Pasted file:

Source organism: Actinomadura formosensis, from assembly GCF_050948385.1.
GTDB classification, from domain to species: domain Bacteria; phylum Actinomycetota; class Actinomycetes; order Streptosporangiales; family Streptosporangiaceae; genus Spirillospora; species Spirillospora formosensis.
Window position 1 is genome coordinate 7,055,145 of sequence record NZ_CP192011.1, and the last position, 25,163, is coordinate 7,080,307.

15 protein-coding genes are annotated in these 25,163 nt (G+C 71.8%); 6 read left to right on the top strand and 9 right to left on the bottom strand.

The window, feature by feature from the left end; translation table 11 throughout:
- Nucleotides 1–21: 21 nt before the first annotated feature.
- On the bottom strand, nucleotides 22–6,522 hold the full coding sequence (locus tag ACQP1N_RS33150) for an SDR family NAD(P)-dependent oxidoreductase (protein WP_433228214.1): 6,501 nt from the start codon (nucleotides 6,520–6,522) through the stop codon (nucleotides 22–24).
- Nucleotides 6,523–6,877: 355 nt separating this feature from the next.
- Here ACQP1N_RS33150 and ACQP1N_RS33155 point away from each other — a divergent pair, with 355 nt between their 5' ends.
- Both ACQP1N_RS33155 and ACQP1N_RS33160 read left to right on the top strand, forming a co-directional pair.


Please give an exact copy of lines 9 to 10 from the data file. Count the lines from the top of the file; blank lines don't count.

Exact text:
- Here ACQP1N_RS33150 and ACQP1N_RS33155 point away from each other — a divergent pair, with 355 nt between their 5' ends.
- Both ACQP1N_RS33155 and ACQP1N_RS33160 read left to right on the top strand, forming a co-directional pair.